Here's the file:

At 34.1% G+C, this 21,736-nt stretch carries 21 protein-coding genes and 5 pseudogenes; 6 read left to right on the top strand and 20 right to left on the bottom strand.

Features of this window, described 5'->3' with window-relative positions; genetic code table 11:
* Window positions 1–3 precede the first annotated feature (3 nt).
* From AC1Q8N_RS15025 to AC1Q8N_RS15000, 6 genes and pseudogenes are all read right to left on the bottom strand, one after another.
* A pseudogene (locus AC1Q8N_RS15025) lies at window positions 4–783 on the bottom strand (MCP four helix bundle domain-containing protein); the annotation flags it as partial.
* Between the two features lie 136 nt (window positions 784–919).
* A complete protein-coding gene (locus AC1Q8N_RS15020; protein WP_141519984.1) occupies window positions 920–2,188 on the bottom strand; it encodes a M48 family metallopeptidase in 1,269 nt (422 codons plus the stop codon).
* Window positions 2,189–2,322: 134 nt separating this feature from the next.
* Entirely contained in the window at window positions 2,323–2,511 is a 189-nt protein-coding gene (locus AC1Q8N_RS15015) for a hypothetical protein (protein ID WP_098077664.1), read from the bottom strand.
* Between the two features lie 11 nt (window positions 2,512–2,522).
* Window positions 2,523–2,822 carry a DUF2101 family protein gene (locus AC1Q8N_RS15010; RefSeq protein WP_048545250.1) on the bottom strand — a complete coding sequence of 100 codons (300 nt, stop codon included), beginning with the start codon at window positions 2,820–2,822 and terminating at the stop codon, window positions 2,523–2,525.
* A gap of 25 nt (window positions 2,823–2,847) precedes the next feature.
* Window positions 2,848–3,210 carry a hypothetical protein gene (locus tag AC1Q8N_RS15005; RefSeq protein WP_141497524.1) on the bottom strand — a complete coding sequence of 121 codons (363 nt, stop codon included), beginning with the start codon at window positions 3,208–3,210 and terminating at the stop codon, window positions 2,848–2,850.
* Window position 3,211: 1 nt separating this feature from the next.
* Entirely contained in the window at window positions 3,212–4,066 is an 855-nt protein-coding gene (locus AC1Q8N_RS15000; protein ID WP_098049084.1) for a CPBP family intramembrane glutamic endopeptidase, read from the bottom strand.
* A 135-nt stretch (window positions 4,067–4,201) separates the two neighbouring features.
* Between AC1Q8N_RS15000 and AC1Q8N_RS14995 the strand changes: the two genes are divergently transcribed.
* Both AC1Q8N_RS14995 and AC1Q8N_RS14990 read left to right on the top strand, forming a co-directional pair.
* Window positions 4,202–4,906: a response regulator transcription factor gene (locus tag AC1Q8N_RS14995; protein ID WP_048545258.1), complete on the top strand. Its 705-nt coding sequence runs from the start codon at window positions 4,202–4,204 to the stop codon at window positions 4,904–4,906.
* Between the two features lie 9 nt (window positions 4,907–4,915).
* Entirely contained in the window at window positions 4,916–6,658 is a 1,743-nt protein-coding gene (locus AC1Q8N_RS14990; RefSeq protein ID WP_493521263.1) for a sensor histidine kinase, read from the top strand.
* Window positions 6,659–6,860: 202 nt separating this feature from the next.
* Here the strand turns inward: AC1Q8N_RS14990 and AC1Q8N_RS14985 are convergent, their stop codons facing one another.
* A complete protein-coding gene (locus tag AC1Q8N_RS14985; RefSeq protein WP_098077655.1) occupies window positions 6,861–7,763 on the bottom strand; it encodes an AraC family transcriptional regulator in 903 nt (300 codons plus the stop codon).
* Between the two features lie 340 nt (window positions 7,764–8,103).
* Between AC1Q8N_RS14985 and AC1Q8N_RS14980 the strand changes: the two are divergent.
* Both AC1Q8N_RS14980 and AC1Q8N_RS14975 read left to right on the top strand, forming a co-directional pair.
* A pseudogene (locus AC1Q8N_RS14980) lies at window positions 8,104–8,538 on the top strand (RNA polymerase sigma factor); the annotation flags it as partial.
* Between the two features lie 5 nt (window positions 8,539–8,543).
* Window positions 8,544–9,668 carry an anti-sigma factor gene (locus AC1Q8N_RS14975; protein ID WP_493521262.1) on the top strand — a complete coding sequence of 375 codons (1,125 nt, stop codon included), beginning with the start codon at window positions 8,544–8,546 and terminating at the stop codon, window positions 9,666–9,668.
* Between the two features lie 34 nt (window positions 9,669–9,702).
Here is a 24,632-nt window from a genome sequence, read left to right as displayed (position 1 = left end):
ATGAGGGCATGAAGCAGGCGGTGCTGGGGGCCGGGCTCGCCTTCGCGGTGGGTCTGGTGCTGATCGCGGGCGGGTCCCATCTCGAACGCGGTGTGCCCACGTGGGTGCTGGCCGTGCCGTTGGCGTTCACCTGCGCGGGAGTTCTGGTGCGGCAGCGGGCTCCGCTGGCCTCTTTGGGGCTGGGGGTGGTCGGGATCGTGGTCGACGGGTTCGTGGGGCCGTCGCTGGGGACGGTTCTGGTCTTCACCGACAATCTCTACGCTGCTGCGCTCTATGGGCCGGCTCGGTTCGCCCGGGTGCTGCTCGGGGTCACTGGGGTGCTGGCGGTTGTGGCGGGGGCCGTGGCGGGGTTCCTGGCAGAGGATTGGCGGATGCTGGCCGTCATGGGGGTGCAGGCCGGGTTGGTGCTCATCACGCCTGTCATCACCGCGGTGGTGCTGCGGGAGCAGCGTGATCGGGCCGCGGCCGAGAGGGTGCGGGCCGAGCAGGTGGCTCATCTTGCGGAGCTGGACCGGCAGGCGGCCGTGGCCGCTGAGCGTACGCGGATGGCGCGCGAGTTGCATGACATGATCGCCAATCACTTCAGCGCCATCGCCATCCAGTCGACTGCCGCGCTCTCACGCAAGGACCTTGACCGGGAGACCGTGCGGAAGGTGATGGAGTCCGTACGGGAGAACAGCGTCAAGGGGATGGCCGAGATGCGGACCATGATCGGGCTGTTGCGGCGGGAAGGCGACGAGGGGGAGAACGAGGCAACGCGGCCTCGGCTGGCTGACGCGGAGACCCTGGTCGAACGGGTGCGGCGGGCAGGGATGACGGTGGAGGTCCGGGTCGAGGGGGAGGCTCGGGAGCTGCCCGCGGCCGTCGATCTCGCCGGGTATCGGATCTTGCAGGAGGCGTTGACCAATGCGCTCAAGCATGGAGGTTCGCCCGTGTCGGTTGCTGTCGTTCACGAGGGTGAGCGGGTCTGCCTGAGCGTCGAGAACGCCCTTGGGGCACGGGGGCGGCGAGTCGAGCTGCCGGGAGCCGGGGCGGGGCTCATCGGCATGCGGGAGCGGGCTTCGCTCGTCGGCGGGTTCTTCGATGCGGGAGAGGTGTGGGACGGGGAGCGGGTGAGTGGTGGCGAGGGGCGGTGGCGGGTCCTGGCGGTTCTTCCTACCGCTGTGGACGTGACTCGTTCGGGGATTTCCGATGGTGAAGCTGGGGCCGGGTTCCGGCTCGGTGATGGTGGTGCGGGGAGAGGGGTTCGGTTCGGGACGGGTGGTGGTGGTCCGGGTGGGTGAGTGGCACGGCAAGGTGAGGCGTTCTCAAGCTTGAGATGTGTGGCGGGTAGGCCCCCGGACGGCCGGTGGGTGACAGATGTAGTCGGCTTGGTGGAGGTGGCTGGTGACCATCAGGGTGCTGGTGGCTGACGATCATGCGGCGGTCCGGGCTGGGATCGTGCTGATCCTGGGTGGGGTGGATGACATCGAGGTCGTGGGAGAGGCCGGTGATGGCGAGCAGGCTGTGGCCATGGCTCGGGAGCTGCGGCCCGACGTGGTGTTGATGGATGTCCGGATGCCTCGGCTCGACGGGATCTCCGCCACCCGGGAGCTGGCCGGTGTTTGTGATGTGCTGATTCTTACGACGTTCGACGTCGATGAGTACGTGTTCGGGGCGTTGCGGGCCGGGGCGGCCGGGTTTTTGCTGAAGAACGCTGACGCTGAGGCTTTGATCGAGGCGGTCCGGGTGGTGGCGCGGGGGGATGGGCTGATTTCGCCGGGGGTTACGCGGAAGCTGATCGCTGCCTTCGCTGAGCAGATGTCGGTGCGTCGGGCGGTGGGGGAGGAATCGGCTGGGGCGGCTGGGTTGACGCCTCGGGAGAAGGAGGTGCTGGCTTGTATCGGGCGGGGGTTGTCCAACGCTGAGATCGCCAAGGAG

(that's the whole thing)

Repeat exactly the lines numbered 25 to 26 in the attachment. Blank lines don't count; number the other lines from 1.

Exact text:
* Between the two features lie 340 nt (window positions 7,764–8,103).
* Between AC1Q8N_RS14985 and AC1Q8N_RS14980 the strand changes: the two are divergent.